Press Release from 2022-09-14 / Group
KfW-ifo SME Barometer: Muted sentiment, dim outlook
- SME business sentiment drops for the third consecutive month
- Situation assessments continue to fall, expectations near all-time low
- Germany is at the beginning of a technical recession
The mix of exploding energy costs, waning purchasing power, major uncertainties about natural gas supplies and the ongoing war in Ukraine is increasingly spoiling the mood among small and medium-sized enterprises. SME business confidence fell by 1.4 points to -16.4 balance points in August. That was the third consecutive drop, which signals a sentiment trend reversal, according to the rule of thumb. Both sentiment components are down. Business situation assessments dropped by 0.9 points to now 6.8 balance points. Expectations are more pessimistic than almost ever before. After falling by 1.9 points to -36.2 balance points, they are now at their second lowest level since the beginning of the time series in January 2005.
SME business confidence in August was below the long-term average in almost all main economic sectors. However, there were differences in the level of business sentiment and its variation on the preceding month. The least affected sector was construction and civil engineering (+1.6 points to -8.7 balance points), the only one to actually recover again slightly after the pronounced drop in July. It was followed by the services sector, where the sentiment trend is now heading downward again (-2.2 points to -11.7 balance points) after the end of the catch-up process that followed the elimination of the vast majority of pandemic restrictions. Confidence in the manufacturing sector is on an ever steeper downward slide (-2.5 points to -20.9 balance points). However, at some distance, both segments of commerce reported the worst sentiment. Sentiment among wholesalers slipped by -5.6 points to -26.3 balance points, while the mood in retail was downright depressed, this time falling by -2.8 points to -31.3 balance points. The general uncertainty and the enormous losses of purchasing power resulting from steep price increases, particularly for energy and food, are leaving deep traces.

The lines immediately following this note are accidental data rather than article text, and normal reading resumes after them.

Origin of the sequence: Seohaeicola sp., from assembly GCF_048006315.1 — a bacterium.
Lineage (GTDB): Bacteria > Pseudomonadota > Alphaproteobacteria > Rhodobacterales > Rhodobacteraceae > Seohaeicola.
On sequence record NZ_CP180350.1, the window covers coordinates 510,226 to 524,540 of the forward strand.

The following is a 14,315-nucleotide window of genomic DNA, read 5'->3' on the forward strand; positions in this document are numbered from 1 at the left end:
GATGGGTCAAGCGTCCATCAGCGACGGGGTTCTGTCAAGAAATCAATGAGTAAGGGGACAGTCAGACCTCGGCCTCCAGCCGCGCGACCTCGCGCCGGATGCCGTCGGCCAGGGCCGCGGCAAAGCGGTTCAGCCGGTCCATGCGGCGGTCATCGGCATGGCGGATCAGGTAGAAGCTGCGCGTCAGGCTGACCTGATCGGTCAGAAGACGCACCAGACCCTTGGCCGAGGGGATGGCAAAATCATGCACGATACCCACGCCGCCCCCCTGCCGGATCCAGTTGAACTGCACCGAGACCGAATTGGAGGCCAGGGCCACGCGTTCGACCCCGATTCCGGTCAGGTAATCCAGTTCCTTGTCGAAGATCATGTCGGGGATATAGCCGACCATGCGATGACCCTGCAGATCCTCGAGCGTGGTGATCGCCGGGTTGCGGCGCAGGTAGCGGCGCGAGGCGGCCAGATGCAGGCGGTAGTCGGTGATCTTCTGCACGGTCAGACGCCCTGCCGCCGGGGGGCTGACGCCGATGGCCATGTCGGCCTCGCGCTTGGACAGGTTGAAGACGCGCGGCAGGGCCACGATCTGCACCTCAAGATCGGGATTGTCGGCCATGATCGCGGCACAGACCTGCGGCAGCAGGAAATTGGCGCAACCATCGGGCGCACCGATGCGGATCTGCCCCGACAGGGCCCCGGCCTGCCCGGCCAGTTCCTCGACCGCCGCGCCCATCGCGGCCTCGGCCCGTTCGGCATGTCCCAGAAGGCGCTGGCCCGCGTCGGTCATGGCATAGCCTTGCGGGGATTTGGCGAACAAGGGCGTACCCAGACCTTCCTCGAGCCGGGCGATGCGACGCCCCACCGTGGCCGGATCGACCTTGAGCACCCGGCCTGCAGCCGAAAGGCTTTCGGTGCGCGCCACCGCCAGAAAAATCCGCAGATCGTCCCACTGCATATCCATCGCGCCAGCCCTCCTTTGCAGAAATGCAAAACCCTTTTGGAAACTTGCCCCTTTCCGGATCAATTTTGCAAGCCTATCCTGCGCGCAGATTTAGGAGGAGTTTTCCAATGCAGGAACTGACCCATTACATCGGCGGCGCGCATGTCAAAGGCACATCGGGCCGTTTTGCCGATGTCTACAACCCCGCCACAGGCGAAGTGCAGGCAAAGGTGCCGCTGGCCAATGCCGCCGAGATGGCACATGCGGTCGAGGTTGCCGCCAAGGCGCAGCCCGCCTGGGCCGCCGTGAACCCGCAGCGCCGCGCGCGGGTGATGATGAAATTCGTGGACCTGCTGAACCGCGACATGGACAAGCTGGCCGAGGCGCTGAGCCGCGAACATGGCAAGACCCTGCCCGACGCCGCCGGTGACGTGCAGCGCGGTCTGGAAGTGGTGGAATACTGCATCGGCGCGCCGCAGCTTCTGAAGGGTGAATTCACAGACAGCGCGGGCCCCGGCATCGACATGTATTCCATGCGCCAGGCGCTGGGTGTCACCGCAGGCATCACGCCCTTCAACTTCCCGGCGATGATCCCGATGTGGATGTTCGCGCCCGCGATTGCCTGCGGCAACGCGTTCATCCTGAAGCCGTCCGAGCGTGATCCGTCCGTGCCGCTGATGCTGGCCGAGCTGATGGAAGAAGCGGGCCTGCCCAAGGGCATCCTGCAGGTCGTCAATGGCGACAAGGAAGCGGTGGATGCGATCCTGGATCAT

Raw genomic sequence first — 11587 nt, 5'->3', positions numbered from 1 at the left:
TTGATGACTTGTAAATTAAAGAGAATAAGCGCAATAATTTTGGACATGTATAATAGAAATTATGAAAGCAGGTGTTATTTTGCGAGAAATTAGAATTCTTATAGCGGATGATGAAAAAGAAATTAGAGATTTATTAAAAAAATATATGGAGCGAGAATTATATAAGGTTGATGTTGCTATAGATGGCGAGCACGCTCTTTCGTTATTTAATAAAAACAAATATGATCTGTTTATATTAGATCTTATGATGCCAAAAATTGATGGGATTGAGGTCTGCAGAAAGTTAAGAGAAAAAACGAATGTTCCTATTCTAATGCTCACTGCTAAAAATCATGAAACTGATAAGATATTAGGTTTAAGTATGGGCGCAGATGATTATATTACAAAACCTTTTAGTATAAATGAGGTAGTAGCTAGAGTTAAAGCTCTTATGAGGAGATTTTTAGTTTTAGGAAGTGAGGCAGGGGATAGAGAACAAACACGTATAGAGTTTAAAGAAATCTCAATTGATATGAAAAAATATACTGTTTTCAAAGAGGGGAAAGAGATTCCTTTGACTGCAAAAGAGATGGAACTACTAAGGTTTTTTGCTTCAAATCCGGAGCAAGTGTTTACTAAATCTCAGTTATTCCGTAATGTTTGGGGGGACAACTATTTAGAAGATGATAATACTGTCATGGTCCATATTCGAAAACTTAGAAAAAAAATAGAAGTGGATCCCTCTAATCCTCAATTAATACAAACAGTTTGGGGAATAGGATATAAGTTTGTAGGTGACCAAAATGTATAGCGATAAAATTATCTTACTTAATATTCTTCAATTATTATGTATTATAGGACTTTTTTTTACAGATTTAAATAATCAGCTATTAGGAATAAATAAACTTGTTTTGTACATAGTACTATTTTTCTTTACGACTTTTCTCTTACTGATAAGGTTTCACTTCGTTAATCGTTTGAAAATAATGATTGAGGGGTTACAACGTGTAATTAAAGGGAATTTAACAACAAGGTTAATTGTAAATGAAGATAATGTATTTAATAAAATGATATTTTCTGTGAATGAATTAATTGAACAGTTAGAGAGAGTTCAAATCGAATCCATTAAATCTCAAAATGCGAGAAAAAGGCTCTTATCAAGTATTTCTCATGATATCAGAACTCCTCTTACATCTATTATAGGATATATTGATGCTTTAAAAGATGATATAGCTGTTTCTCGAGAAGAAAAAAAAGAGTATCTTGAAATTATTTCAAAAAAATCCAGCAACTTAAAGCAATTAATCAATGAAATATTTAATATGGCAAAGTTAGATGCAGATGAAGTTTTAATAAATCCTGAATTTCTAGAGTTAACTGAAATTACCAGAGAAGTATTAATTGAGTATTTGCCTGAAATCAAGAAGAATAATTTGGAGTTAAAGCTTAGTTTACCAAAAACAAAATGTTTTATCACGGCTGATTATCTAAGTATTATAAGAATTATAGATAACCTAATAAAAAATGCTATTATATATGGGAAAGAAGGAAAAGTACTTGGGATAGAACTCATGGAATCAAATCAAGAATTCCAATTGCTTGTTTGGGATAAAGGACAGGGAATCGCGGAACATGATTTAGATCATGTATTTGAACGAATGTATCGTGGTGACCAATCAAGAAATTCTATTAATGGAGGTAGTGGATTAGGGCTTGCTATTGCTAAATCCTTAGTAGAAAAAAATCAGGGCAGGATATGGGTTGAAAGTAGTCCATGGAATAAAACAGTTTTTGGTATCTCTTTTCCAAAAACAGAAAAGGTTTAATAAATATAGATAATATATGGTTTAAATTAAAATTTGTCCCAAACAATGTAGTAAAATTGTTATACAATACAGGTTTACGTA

“The mood is bad, the outlook is dim”, commented Dr Fritzi Köhler-Geib, Chief Economist of KfW. “The only times when SMEs’ expectations were this pessimistic was before what were by far the deepest recessions in Germany’s history – before the beginning of the global financial crisis in the winter of 2008/2009 and after the outbreak of the coronavirus pandemic in the first half of 2020. However, the way the index is constructed means that we need to put the depressing business expectations into perspective. They measure how widespread the fear of an economic crash is. In other words, they reflect the wide variety of fears and concerns around the war and the energy crisis across the breadth of the corporate landscape. But they are not a reliable measure of the depth of the feared downturn itself. We currently assume that Germany is at the beginning of a technical recession that will end up being much milder than the downturns during the financial crisis or the coronavirus crisis”, concluded Köhler-Geib.